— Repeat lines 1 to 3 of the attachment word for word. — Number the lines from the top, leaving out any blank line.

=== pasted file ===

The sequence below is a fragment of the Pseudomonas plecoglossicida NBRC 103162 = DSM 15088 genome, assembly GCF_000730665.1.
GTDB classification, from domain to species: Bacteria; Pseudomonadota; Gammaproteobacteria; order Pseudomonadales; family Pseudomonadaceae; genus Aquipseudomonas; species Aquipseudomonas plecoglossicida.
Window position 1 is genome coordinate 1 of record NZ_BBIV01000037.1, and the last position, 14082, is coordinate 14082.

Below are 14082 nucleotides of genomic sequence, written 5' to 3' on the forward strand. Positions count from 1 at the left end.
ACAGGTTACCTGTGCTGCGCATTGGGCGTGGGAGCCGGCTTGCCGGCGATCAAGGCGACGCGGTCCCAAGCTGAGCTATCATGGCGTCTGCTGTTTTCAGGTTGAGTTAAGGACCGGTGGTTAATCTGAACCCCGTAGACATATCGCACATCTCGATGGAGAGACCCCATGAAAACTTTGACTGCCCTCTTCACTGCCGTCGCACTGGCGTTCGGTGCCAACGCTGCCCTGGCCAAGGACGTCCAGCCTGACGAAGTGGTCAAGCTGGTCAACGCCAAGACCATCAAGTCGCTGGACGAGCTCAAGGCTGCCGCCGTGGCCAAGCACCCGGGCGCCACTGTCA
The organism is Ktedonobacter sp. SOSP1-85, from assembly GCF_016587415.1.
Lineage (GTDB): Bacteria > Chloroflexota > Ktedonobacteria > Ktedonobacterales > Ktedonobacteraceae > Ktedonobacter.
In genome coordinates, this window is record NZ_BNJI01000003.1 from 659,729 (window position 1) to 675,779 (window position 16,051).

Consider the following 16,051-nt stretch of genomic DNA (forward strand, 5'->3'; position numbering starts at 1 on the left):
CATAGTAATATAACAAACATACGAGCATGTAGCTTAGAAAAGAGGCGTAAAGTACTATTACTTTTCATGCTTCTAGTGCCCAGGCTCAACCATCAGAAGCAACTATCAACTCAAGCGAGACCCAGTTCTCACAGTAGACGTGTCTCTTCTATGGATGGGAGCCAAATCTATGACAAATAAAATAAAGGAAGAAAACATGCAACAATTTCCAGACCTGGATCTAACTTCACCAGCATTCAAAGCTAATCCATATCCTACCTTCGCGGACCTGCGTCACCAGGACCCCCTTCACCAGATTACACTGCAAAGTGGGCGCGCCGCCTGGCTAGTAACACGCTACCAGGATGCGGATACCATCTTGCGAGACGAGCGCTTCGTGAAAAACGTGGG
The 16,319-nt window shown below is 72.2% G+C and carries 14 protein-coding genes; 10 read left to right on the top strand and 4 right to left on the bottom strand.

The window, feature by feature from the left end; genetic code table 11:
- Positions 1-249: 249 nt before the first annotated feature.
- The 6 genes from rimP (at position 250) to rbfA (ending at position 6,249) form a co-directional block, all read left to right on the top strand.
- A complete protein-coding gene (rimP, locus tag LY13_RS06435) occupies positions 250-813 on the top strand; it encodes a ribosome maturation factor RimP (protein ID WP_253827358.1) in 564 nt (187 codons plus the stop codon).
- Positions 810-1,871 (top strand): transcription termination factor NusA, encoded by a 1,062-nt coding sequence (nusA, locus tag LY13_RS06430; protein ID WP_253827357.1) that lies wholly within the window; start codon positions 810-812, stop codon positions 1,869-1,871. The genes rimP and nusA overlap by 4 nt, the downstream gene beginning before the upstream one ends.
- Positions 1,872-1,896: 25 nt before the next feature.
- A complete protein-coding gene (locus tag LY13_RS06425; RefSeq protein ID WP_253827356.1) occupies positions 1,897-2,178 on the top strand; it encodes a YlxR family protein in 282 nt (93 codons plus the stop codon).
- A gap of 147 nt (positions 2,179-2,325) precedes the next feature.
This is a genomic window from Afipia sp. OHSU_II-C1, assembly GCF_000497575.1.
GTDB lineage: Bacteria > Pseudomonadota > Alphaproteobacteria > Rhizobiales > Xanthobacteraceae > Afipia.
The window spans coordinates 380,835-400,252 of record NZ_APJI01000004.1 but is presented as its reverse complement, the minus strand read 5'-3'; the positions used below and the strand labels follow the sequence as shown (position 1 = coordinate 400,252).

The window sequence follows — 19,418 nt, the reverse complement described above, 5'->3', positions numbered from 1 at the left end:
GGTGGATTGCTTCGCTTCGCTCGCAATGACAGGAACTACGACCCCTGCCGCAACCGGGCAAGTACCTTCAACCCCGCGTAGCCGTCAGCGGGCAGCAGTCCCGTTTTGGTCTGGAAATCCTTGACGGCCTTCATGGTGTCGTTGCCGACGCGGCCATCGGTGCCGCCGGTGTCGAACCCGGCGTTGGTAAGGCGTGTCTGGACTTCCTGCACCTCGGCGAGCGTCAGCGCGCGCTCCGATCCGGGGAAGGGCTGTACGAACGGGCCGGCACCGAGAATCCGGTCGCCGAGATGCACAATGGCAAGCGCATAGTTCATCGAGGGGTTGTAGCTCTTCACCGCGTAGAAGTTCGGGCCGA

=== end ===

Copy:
The sequence below is a fragment of the Pseudomonas plecoglossicida NBRC 103162 = DSM 15088 genome, assembly GCF_000730665.1.
GTDB classification, from domain to species: Bacteria; Pseudomonadota; Gammaproteobacteria; order Pseudomonadales; family Pseudomonadaceae; genus Aquipseudomonas; species Aquipseudomonas plecoglossicida.
Window position 1 is genome coordinate 1 of record NZ_BBIV01000037.1, and the last position, 14082, is coordinate 14082.